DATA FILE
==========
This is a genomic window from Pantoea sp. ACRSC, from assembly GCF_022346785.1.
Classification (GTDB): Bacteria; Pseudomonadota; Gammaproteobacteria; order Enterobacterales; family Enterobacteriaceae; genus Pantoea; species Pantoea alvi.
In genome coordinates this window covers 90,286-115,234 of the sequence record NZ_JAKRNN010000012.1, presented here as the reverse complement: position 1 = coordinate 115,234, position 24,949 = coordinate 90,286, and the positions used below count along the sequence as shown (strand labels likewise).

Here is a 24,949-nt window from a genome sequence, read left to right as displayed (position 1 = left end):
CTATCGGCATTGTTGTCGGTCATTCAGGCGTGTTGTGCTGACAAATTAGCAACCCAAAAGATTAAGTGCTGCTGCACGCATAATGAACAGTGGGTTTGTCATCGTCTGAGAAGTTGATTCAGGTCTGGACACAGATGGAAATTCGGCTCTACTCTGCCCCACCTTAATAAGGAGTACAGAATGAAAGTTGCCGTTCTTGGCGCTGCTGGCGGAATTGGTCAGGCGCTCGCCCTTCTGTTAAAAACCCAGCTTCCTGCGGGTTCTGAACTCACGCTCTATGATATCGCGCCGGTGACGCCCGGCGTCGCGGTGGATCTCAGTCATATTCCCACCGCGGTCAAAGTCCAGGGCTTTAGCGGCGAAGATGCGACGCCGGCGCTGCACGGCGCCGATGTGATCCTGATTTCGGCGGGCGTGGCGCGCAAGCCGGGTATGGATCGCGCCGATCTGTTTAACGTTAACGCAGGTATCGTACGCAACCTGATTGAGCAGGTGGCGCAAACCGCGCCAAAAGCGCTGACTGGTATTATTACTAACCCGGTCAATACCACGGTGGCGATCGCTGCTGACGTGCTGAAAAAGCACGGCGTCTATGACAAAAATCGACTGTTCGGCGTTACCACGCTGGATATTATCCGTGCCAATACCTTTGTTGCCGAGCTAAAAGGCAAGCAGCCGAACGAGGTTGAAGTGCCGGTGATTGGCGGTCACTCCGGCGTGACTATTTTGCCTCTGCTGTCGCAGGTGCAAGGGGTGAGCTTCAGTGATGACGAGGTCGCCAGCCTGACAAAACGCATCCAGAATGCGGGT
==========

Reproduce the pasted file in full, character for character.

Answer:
This is a genomic window from Pantoea sp. ACRSC, from assembly GCF_022346785.1.
Classification (GTDB): Bacteria; Pseudomonadota; Gammaproteobacteria; order Enterobacterales; family Enterobacteriaceae; genus Pantoea; species Pantoea alvi.
In genome coordinates this window covers 90,286-115,234 of the sequence record NZ_JAKRNN010000012.1, presented here as the reverse complement: position 1 = coordinate 115,234, position 24,949 = coordinate 90,286, and the positions used below count along the sequence as shown (strand labels likewise).

Here is a 24,949-nt window from a genome sequence, read left to right as displayed (position 1 = left end):
CTATCGGCATTGTTGTCGGTCATTCAGGCGTGTTGTGCTGACAAATTAGCAACCCAAAAGATTAAGTGCTGCTGCACGCATAATGAACAGTGGGTTTGTCATCGTCTGAGAAGTTGATTCAGGTCTGGACACAGATGGAAATTCGGCTCTACTCTGCCCCACCTTAATAAGGAGTACAGAATGAAAGTTGCCGTTCTTGGCGCTGCTGGCGGAATTGGTCAGGCGCTCGCCCTTCTGTTAAAAACCCAGCTTCCTGCGGGTTCTGAACTCACGCTCTATGATATCGCGCCGGTGACGCCCGGCGTCGCGGTGGATCTCAGTCATATTCCCACCGCGGTCAAAGTCCAGGGCTTTAGCGGCGAAGATGCGACGCCGGCGCTGCACGGCGCCGATGTGATCCTGATTTCGGCGGGCGTGGCGCGCAAGCCGGGTATGGATCGCGCCGATCTGTTTAACGTTAACGCAGGTATCGTACGCAACCTGATTGAGCAGGTGGCGCAAACCGCGCCAAAAGCGCTGACTGGTATTATTACTAACCCGGTCAATACCACGGTGGCGATCGCTGCTGACGTGCTGAAAAAGCACGGCGTCTATGACAAAAATCGACTGTTCGGCGTTACCACGCTGGATATTATCCGTGCCAATACCTTTGTTGCCGAGCTAAAAGGCAAGCAGCCGAACGAGGTTGAAGTGCCGGTGATTGGCGGTCACTCCGGCGTGACTATTTTGCCTCTGCTGTCGCAGGTGCAAGGGGTGAGCTTCAGTGATGACGAGGTCGCCAGCCTGACAAAACGCATCCAGAATGCGGGT